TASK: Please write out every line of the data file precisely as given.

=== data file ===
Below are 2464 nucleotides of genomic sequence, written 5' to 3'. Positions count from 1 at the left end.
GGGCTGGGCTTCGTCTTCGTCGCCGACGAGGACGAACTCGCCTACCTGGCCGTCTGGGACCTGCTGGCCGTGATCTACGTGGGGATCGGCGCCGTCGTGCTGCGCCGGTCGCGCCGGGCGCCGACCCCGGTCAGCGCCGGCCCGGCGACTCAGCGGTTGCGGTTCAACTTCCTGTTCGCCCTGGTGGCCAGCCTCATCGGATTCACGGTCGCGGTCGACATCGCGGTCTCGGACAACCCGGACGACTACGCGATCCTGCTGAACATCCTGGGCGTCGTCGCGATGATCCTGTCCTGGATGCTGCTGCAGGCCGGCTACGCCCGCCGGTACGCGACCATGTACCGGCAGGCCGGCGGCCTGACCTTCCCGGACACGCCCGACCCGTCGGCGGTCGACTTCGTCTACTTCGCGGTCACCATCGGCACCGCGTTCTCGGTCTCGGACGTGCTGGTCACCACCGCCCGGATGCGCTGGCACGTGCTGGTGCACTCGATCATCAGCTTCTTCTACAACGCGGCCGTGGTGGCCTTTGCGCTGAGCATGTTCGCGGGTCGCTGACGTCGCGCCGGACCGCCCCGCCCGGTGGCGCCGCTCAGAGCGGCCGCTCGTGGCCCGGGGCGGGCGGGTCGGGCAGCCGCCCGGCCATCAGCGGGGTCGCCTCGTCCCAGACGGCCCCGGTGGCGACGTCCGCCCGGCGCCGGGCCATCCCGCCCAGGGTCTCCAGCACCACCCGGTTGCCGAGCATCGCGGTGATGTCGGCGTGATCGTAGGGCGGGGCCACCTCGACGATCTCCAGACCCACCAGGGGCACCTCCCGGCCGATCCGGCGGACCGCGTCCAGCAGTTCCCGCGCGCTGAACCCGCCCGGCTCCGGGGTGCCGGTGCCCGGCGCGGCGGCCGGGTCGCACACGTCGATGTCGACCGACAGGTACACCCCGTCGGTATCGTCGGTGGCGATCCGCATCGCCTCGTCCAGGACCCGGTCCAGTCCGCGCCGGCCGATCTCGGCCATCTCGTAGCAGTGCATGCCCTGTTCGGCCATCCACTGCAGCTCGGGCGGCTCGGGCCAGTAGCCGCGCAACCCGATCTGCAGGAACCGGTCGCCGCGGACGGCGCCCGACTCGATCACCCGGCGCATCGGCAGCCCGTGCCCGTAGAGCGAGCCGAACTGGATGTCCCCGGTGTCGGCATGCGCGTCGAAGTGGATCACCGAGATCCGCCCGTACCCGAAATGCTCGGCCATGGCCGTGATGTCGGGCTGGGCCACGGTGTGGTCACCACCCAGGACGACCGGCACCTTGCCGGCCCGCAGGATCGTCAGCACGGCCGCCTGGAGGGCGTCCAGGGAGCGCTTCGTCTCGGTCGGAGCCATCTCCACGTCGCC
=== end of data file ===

Below are 2464 nucleotides of genomic sequence, written 5' to 3'. Positions count from 1 at the left end.
GGGCTGGGCTTCGTCTTCGTCGCCGACGAGGACGAACTCGCCTACCTGGCCGTCTGGGACCTGCTGGCCGTGATCTACGTGGGGATCGGCGCCGTCGTGCTGCGCCGGTCGCGCCGGGCGCCGACCCCGGTCAGCGCCGGCCCGGCGACTCAGCGGTTGCGGTTCAACTTCCTGTTCGCCCTGGTGGCCAGCCTCATCGGATTCACGGTCGCGGTCGACATCGCGGTCTCGGACAACCCGGACGACTACGCGATCCTGCTGAACATCCTGGGCGTCGTCGCGATGATCCTGTCCTGGATGCTGCTGCAGGCCGGCTACGCCCGCCGGTACGCGACCATGTACCGGCAGGCCGGCGGCCTGACCTTCCCGGACACGCCCGACCCGTCGGCGGTCGACTTCGTCTACTTCGCGGTCACCATCGGCACCGCGTTCTCGGTCTCGGACGTGCTGGTCACCACCGCCCGGATGCGCTGGCACGTGCTGGTGCACTCGATCATCAGCTTCTTCTACAACGCGGCCGTGGTGGCCTTTGCGCTGAGCATGTTCGCGGGTCGCTGACGTCGCGCCGGACCGCCCCGCCCGGTGGCGCCGCTCAGAGCGGCCGCTCGTGGCCCGGGGCGGGCGGGTCGGGCAGCCGCCCGGCCATCAGCGGGGTCGCCTCGTCCCAGACGGCCCCGGTGGCGACGTCCGCCCGGCGCCGGGCCATCCCGCCCAGGGTCTCCAGCACCACCCGGTTGCCGAGCATCGCGGTGATGTCGGCGTGATCGTAGGGCGGGGCCACCTCGACGATCTCCAGACCCACCAGGGGCACCTCCCGGCCGATCCGGCGGACCGCGTCCAGCAGTTCCCGCGCGCTGAACCCGCCCGGCTCCGGGGTGCCGGTGCCCGGCGCGGCGGCCGGGTCGCACACGTCGATGTCGACCGACAGGTACACCCCGTCGGTATCGTCGGTGGCGATCCGCATCGCCTCGTCCAGGACCCGGTCCAGTCCGCGCCGGCCGATCTCGGCCATCTCGTAGCAGTGCATGCCCTGTTCGGCCATCCACTGCAGCTCGGGCGGCTCGGGCCAGTAGCCGCGCAACCCGATCTGCAGGAACCGGTCGCCGCGGACGGCGCCCGACTCGATCACCCGGCGCATCGGCAGCCCGTGCCCGTAGAGCGAGCCGAACTGGATGTCCCCGGTGTCGGCATGCGCGTCGAAGTGGATCACCGAGATCCGCCCGTACCCGAAATGCTCGGCCATGGCCGTGATGTCGGGCTGGGCCACGGTGTGGTCACCACCCAGGACGACCGGCACCTTGCCGGCCCGCAGGATCGTCAGCACGGCCGCCTGGAGGGCGTCCAGGGAGCGCTTCGTCTCGGTCGGAGCCATCTCCACGTCGCC